Given the crisis that US agriculture is causing for society and the environment, export surpluses may become a bonus of the past. Furthermore, public disfavour around the world with US exports such as hormone contaminated beef, BST milk (Prosilac) and genetically engineered soya, shows that people are increasingly unhappy with the fruits of US industrial agriculture. Rather than change course by adopting sustainable policies, the US administration is trying to force feed contaminated food to its own population through domestic legislation, and to the world, through free trade measures under the World Trade Organisation (WTO). US secretary of Agriculture, Dan Glickman, describes the private sector as "the great untapped frontier in the world war on hunger." If the US is expecting to see the likes of Cargill and Monsanto take up positions on the front line, it will be sorely disappointed. They are busy fighting their own war -- for market domination and global control. Food is merely a means to this end.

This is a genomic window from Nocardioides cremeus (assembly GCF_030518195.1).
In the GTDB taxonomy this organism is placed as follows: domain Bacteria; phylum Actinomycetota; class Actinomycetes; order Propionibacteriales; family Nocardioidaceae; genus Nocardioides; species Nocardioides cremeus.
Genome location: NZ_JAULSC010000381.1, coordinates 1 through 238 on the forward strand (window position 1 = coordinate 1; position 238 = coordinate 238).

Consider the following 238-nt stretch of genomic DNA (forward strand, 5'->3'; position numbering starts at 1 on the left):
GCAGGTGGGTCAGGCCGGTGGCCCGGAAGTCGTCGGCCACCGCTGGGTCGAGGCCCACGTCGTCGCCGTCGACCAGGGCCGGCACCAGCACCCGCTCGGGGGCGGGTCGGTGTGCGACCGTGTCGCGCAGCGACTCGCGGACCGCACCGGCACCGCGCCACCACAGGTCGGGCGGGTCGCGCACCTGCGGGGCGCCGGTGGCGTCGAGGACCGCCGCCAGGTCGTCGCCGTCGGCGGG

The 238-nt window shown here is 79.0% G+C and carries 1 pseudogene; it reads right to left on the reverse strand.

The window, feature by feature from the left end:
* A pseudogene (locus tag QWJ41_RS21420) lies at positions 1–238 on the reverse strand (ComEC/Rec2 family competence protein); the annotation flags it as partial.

Janet Bell is a writer and researcher living in Boulder, Colorado, USA. She can be reached by e-mail at [email protected]